A recent video on the Abel Cine Technica Blog testing two of the new Canon Compact Cine Zoom lenses in real-world situations not only shows how capable they are, but also does a very good job of illustrating the different look you get from different focal lengths. The entire video is worth watching, but if you skip to 5:40 you’ll see the explanation and examples of the same framing using four different focal lengths.
I’ve had a few people come to me over the past months who are having problems importing AVCHD files into Final Cut Pro 7 and I did a simple test today to isolate the problem. This test was done with a Canon Vixia HF S100, so I can’t say whether these results will apply to other cameras.
First, the problem:
Final Cut Pro won’t recognize certain types of AVCHD files under certain conditions. A student will shoot with the Vixia and when she or he tries to import the footage using log and transfer in Final Cut Pro either nothing will happen (no files are added to the queue) or, if the “Private” folder was selected, the following message will appear:
“‘PRIVATE’ contains unsupported media or has an invalid directory structure. Please choose a folder whose directory structure matches supported media.”
I assembled our RED One two weeks ago for the last time:
Then I packed it up to send back to RED forever.
We’re taking advantage of RED’s Stage 3 trade-in deal to get the new RED Epic. It’s a pretty great deal and will keep us on the cutting edge of digital camera technology.
I heard last week that our camera is in perfect condition and that we’ll get the full trade-in value. That’s pretty amazing to me, considering that this camera has been out on student productions almost constantly for the past three years. Great job everybody!
Sony announced their update to the popular FS100 a couple of months ago at around $10,000, but it recently became available for pre-order at $7,999.
The significant differences between this camera and the FS100 are:
- Slow motion capability: 240 fps at full resolution—up to 960 fps at reduced resolution
- Addition of ND Filters
- Higher-resolution sensor enabling 4k output to an external recorder available in the future
- Additional Gamma options that are similar to those available in the F3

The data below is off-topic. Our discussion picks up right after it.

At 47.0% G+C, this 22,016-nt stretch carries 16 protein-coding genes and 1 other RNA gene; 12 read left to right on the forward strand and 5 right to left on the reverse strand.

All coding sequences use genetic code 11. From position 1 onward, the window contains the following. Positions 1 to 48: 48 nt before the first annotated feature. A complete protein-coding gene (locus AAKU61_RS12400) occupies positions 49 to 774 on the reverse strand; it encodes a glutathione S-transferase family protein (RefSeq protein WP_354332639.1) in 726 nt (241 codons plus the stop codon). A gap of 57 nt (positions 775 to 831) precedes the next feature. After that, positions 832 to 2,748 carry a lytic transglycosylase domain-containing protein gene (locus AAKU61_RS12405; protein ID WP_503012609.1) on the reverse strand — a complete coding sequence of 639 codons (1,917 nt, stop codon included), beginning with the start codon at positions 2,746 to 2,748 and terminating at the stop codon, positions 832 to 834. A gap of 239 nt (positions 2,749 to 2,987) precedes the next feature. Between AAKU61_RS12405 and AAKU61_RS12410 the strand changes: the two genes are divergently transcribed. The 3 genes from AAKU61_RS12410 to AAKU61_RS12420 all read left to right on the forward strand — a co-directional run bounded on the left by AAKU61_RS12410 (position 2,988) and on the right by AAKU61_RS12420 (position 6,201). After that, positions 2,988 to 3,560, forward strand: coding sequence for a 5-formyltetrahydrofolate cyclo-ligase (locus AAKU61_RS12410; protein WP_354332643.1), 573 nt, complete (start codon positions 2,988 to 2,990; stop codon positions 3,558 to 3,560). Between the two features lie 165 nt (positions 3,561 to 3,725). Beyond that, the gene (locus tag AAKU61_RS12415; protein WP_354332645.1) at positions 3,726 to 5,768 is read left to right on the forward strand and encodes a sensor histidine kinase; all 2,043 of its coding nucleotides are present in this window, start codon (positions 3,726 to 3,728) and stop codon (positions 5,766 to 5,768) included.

Abel Cine in New York recently ran a series of tests on the camera: low-light performance (up to ISO 16000), dynamic range (about 11.5 stops, depending on the gamma), and slow motion (it appears that camera arrays for bullet time are a thing of the past, even for the low-budget production).
You can see this great set of tests here.
NASA recently released time lapse videos of the Earth from the International Space Station that apparently were shot with a Nikon D3S. Here is a nice compilation put together by Michael Konig:
The best part about these videos, though, is that fact that NASA provides the full-resolution still photos that were used as the source for the videos. You can get them all here. I’m no lawyer, but as far as I can tell, the terms and conditions allow you to use them pretty much however you want and, since you can compile videos from the stills yourself you could keep the resolution and have up to 4k video or get closer shots in HD resolution. Installation, anyone? Composite material for a shot looking out the window in your science fiction movie?
You used to be able to turn stills into movies in Quicktime, but now that feature is only available in Quicktime Pro, which you have to pay for. Luckily, there’s a free version available here. And while you’re there, check out this guy’s other projects. Especially exciting is the Arduino-based motion activated camera.
From no-budget student productions to full-scale Hollywood movies, media production has often been a wasteful industry. This is not the way things have to be. Here are some resources to help make media production more environmentally-friendly:
The Center for Social Media published the Code of Best Practices for Sustainable Filmmaking.
The Environmental Media Association has a best practices guide for their Green Seal award.
Sony Released more details yesterday on their new 4k camera. The sensor is actually 8k, but the video it records is 4k derived from that sensor (20 megapixels in DSLR terms). While it’s clearly a professional camera meant to work in place of 35mm film cameras, the price is pretty impressive. This post at Cine Technica goes into more details. Abel Cine is selling a package this fall that includes the F65RS (RS stands for rotary shutter – eliminates “jello” problems) with a color viewfinder, digital recorder 256GB SRMemory Card and data transfer unit for $85,000. Quite a bit more than what a similar package for RED’s new Epic would cost, but quite a bit less than I would have guessed.
They also announced a new “consumer” 4k projector, price rumored to be under $20,000. Not quite what I’d consider a consumer price, but still…
2:3 Pulldown is a technique used to display video on an interlaced (60i) system that originates as 24 frames-per-second progressive. This is most familiar in the context of film-to-video transfers, but it’s becoming relevant in a new way. In this post I talked about some of the new external video recorders that are being made and many of them, like the Atomos Ninja, record whatever they’re given. Since they’re using signals from cameras that are meant to be sent to a monitor (via HDMI or SDI), they typically end up recording 60i video. So if you’re shooting 24p, 2:3 pulldown has been added and you’ll probably want to remove it to get the progressive video you intended. This post by Andy Shipsides at the Abel Cine Technica blog explains 2:3 pulldown in greater detail and shows two ways you can remove it.